Perceived Discrimination, Racial Identity, and Multisystem Stress Response to Social Evaluative Threat Among African American Men and Women
Understanding individual differences in the psychobiology of the stress response is critical to grasping how psychosocial factors contribute to racial and ethnic health disparities. However, the ways in which environmentally sensitive biological systems coordinate in response to acute stress is not well understood. We used a social-evaluative stress task to investigate coordination among the autonomic nervous system, hypothalamic-pituitary-adrenal axis, and immune/inflammatory system in a community sample of 85 healthy African American men and women.Methods
Six saliva samples, 2 at each of baseline, event, and recovery phases of the stressor task, were assayed for cortisol, dehydroepiandrosterone-sulfate, salivary alpha-amylase, and salivary C-reactive protein. Individual differences in perceived discrimination and racial identity were also measured.Results
Factor analysis demonstrated that stress systems were largely dissociated before stressor exposure but became aligned during event and recovery phases into functional biological stress responses (factor loadings ≥ .58). Coordinated responses were related to interactions of perceived discrimination and racial identity: when racial identity was strong, highly perceived discrimination was associated with low hypothalamic-pituitary-adrenal axis activity at baseline (B's = .68–.72, p < .001), low stress mobilization during the task (B's = .46–.62, p < .049), and a robust inflammatory response (salivary C-reactive protein) during recovery (B's = .72–.94, p < .002).Conclusion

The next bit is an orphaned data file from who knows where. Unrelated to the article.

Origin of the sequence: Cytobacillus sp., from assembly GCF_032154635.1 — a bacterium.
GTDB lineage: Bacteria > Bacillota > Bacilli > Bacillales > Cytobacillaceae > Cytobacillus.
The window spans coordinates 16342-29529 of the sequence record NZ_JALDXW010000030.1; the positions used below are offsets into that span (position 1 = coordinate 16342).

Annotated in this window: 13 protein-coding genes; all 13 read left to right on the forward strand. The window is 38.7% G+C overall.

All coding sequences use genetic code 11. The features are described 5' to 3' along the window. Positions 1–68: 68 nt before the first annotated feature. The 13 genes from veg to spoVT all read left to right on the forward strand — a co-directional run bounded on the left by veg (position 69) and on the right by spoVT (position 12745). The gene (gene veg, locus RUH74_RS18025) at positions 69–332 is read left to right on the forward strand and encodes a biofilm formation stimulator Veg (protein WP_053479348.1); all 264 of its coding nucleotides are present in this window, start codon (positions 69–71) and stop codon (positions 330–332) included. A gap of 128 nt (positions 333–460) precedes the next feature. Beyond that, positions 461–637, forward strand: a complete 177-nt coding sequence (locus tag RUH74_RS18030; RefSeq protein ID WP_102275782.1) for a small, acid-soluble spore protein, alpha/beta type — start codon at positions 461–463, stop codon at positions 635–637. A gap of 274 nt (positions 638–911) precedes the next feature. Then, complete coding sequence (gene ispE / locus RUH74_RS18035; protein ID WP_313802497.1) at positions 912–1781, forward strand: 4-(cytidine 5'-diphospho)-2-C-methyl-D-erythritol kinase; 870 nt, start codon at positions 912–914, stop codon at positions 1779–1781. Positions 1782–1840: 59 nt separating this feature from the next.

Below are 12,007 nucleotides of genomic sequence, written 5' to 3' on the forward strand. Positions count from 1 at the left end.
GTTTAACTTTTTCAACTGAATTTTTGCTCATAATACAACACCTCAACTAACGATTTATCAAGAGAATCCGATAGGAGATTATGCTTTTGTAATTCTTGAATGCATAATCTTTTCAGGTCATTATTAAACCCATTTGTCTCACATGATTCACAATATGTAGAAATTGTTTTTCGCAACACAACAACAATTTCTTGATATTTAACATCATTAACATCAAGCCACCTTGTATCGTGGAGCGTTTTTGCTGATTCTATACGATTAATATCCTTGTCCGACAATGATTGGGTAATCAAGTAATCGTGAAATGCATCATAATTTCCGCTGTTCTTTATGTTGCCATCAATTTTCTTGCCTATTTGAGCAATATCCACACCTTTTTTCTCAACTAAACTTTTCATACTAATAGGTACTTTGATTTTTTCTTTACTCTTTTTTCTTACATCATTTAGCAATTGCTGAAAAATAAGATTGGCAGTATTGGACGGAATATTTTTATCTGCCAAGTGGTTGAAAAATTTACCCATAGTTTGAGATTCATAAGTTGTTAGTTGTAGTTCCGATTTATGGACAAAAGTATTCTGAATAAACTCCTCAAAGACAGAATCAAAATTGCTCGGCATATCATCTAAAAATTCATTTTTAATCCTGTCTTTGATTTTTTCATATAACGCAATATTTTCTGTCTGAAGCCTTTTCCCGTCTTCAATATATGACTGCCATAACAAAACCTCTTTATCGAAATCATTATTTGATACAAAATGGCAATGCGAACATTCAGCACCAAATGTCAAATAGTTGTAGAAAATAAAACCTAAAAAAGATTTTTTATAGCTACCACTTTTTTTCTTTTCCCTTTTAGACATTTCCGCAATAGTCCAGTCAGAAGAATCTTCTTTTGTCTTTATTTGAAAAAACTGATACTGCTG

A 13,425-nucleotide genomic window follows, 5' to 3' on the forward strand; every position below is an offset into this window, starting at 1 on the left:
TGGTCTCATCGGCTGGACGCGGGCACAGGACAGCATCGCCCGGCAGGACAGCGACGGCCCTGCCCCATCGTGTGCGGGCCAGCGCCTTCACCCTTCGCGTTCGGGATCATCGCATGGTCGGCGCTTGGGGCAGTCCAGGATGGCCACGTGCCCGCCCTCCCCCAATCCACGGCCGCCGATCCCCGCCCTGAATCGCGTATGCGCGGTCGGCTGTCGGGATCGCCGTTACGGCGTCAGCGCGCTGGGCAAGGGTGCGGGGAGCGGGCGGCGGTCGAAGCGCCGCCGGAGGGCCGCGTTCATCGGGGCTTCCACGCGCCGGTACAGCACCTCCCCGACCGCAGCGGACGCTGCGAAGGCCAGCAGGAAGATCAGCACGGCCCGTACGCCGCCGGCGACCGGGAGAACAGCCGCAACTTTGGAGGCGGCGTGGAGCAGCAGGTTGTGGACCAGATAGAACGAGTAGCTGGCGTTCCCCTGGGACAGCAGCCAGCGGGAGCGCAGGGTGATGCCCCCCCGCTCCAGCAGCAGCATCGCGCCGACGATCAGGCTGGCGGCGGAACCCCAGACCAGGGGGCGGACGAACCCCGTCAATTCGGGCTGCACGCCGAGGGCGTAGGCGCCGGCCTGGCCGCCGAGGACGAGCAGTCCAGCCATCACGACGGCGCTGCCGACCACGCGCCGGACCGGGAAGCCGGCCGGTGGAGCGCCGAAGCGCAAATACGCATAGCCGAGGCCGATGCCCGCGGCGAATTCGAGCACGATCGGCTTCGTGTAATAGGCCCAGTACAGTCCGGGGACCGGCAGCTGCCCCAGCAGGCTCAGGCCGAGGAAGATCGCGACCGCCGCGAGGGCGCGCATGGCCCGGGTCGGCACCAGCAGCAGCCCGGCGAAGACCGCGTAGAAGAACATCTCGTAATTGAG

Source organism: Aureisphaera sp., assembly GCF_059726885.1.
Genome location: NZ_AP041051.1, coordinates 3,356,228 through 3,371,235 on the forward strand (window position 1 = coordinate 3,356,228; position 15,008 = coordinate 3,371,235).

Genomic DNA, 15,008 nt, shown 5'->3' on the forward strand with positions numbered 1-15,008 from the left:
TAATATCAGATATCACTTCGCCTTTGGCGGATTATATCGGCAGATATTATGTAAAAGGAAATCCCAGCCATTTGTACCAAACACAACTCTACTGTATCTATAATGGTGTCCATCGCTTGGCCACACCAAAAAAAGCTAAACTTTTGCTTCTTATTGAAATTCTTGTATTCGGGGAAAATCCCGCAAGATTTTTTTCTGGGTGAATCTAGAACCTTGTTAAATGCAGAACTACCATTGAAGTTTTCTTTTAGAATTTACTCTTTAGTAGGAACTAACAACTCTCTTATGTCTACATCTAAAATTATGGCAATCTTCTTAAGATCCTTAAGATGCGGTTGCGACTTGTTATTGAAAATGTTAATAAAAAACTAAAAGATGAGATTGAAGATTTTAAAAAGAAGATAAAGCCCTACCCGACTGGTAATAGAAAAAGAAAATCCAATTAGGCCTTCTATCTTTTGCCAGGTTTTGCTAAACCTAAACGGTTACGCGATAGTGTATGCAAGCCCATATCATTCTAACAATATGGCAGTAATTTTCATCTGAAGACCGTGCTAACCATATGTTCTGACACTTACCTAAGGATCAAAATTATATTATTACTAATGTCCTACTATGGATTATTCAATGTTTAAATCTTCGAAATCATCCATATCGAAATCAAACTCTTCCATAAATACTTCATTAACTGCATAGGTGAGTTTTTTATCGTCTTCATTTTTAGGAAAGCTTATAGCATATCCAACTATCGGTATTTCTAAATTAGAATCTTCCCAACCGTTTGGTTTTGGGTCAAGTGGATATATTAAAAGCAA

Culturally relevant social perceptions may be linked to a specific pattern of changing alignment in biological components of the stress response. Better understanding these links may significantly advance understanding of stress-related illnesses and disparities.